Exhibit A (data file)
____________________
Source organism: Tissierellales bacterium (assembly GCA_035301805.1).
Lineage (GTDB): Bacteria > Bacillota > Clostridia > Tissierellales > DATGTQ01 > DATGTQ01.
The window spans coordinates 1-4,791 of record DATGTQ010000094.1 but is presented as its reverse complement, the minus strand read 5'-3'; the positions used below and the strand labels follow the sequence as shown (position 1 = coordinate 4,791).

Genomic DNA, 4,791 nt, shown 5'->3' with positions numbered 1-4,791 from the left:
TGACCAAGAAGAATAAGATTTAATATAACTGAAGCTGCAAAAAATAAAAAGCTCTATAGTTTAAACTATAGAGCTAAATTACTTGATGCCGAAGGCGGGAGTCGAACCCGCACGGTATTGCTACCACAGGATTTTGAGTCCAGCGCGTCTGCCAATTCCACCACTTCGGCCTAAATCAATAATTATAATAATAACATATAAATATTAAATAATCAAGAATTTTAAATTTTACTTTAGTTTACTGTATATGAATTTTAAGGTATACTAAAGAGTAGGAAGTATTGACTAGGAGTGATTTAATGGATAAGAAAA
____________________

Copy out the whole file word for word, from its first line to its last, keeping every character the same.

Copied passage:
Source organism: Tissierellales bacterium (assembly GCA_035301805.1).
Lineage (GTDB): Bacteria > Bacillota > Clostridia > Tissierellales > DATGTQ01 > DATGTQ01.
The window spans coordinates 1-4,791 of record DATGTQ010000094.1 but is presented as its reverse complement, the minus strand read 5'-3'; the positions used below and the strand labels follow the sequence as shown (position 1 = coordinate 4,791).

Genomic DNA, 4,791 nt, shown 5'->3' with positions numbered 1-4,791 from the left:
TGACCAAGAAGAATAAGATTTAATATAACTGAAGCTGCAAAAAATAAAAAGCTCTATAGTTTAAACTATAGAGCTAAATTACTTGATGCCGAAGGCGGGAGTCGAACCCGCACGGTATTGCTACCACAGGATTTTGAGTCCAGCGCGTCTGCCAATTCCACCACTTCGGCCTAAATCAATAATTATAATAATAACATATAAATATTAAATAATCAAGAATTTTAAATTTTACTTTAGTTTACTGTATATGAATTTTAAGGTATACTAAAGAGTAGGAAGTATTGACTAGGAGTGATTTAATGGATAAGAAAA